This September marked 50 years since the eight-game Summit Series between the Soviet national hockey team and some of Canada’s top NHL players. The series—which Canada won at the last minute on left winger Paul Henderson’s goal—taught Canada some hard lessons that remain relevant beyond sports.
Successful products are good politics
In his recent book Ice War Diplomat, Gary J. Smith says one of the reasons he and other diplomats entered into negotiations for the series with the Soviets is that “the decline of our hockey capability had serious international consequences” for our reputation. When Canada makes something good, it boosts the entire country’s international standing. The inverse is also true.
Assume the best of your competitors
Team Canada won just one of the first four games played in Canada. One reason for this is the Canadian scouts had seen one bad game from the Soviet goalie, Vladislav Tretiak, and assumed he was no threat. The Canadians were caught off guard by how good he and the other Soviet players turned out to be. If your people insist you’re looking at an easy win, you might need new people.
Adapt or die
In 1972, it was still common for North American athletes to spend the summer doing other jobs, and Team Canada was stunned by the Russians’ superior conditioning and organization—a byproduct of year-round training. After that, the traditionally individualistic, laissez-faire style of Canadian hockey would forever be modified to make room for the more efficient European ethos. In a globalized world, there’s not much room for different regions to do things their own way, especially if that way is inferior.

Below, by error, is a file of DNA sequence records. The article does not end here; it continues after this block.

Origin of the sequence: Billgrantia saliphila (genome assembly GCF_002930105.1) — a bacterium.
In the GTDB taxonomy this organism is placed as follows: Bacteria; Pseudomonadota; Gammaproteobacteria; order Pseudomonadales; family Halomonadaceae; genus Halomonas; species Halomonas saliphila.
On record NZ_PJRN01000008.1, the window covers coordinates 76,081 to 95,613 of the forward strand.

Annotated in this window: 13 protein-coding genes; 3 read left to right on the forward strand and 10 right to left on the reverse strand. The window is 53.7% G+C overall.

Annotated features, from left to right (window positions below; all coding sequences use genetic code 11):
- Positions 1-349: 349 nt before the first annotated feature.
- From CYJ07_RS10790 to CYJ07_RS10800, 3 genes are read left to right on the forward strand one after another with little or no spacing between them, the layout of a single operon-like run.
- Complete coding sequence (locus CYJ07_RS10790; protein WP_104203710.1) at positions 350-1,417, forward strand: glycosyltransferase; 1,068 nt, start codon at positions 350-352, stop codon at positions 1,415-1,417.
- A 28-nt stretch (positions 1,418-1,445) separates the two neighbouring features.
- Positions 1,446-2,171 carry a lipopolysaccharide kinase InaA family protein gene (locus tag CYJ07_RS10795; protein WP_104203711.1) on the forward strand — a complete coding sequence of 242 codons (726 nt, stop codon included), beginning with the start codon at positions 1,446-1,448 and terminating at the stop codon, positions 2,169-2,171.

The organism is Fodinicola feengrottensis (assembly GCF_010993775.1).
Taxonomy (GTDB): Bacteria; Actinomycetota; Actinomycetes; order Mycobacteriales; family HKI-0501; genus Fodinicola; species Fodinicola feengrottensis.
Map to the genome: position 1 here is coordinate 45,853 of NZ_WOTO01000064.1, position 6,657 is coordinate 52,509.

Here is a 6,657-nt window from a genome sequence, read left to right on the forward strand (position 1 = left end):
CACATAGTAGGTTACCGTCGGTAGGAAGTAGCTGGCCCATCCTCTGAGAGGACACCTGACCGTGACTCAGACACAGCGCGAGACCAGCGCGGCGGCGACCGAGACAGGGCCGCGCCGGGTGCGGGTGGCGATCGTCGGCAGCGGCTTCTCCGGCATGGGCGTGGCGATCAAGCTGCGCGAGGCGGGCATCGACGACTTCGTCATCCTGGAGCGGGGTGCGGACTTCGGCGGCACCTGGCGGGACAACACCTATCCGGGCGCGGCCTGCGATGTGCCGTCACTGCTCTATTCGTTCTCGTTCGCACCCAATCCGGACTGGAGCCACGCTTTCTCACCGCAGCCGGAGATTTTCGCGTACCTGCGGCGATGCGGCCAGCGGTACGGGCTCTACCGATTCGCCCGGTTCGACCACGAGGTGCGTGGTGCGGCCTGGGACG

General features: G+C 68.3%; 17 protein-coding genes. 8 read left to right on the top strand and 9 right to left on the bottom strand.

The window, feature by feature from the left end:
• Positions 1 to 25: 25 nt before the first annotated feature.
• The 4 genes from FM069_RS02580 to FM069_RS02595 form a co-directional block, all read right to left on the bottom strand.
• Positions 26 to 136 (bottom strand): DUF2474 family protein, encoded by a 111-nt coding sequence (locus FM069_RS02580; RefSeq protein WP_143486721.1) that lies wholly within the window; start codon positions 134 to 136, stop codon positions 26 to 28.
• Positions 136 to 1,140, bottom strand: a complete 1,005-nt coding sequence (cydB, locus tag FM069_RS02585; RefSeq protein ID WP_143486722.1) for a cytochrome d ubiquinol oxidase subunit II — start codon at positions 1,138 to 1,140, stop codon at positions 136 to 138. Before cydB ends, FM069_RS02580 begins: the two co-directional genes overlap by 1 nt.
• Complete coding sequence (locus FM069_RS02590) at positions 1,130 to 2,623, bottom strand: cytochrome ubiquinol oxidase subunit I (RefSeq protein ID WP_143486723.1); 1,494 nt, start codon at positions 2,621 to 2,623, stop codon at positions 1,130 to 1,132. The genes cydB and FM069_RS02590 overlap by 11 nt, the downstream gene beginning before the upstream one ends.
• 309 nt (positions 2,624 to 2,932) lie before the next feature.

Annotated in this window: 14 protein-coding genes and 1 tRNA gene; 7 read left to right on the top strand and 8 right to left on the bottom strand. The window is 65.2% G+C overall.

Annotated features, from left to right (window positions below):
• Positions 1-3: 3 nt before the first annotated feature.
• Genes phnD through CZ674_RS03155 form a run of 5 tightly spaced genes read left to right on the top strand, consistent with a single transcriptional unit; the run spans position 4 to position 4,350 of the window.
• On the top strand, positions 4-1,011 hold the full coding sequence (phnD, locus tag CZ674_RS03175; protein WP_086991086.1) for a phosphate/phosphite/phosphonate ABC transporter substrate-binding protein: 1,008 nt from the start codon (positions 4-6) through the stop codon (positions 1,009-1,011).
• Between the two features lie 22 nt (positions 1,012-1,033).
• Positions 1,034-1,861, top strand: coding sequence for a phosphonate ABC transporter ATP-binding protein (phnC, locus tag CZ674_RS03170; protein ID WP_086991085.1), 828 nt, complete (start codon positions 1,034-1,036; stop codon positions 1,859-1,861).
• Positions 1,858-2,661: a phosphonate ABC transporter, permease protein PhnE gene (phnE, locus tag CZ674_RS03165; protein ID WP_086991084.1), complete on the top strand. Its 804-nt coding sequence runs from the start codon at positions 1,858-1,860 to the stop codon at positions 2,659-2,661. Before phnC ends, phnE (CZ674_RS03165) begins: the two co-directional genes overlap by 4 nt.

Keep it classy
A common complaint from the Canadians was that the refs gave fewer penalties to the Russians, who were quieter and less abrasive than their pugnacious rivals—epitomized by Bobby Clarke, who slashed the ankle of Russian centre Valeri Kharlamov in Game 6. To this day, questions swirl about whether Clarke took out Kharlamov on purpose and whether the Canadians would’ve won had the Soviets’ star player not been injured. Bad behaviour or a win-at-all-costs attitude might give you a short-term boost but could harm your reputation over the long term.
National pride sells
Canadians don’t have a reputation for hyper-patriotism like Americans do, but when they saw Team Canada go up against their biggest Cold War enemy and win, it became a nationwide sensation. The seminal series has been commemorated with plenty of merch over the years (including a T-shirt with the tag line “The Thrill of a Lifetime”) and countless documentaries, the latest of which, a four-hour CBC docuseries called Summit 72, is slated for this fall. The takeaway: There’s money to be made from Canadians’ untapped desire to win.
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